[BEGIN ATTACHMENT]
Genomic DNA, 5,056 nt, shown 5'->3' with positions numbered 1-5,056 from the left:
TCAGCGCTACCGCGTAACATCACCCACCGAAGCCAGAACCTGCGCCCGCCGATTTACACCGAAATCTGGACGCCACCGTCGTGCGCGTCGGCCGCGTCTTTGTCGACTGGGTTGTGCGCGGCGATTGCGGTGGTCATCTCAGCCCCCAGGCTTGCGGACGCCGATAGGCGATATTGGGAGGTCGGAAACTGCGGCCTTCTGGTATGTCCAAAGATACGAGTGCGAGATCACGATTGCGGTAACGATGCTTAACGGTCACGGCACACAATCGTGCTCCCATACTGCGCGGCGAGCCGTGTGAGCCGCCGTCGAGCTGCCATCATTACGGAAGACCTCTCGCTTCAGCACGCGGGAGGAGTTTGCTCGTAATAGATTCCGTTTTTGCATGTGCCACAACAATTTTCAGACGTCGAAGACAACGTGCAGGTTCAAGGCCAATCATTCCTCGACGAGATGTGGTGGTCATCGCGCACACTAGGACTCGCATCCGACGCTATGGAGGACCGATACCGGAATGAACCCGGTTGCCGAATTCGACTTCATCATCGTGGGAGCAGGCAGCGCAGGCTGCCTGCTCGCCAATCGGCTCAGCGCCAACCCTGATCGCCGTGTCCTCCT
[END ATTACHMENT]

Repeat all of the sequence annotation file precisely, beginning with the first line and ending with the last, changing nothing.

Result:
Genomic DNA, 5,056 nt, shown 5'->3' with positions numbered 1-5,056 from the left:
TCAGCGCTACCGCGTAACATCACCCACCGAAGCCAGAACCTGCGCCCGCCGATTTACACCGAAATCTGGACGCCACCGTCGTGCGCGTCGGCCGCGTCTTTGTCGACTGGGTTGTGCGCGGCGATTGCGGTGGTCATCTCAGCCCCCAGGCTTGCGGACGCCGATAGGCGATATTGGGAGGTCGGAAACTGCGGCCTTCTGGTATGTCCAAAGATACGAGTGCGAGATCACGATTGCGGTAACGATGCTTAACGGTCACGGCACACAATCGTGCTCCCATACTGCGCGGCGAGCCGTGTGAGCCGCCGTCGAGCTGCCATCATTACGGAAGACCTCTCGCTTCAGCACGCGGGAGGAGTTTGCTCGTAATAGATTCCGTTTTTGCATGTGCCACAACAATTTTCAGACGTCGAAGACAACGTGCAGGTTCAAGGCCAATCATTCCTCGACGAGATGTGGTGGTCATCGCGCACACTAGGACTCGCATCCGACGCTATGGAGGACCGATACCGGAATGAACCCGGTTGCCGAATTCGACTTCATCATCGTGGGAGCAGGCAGCGCAGGCTGCCTGCTCGCCAATCGGCTCAGCGCCAACCCTGATCGCCGTGTCCTCCT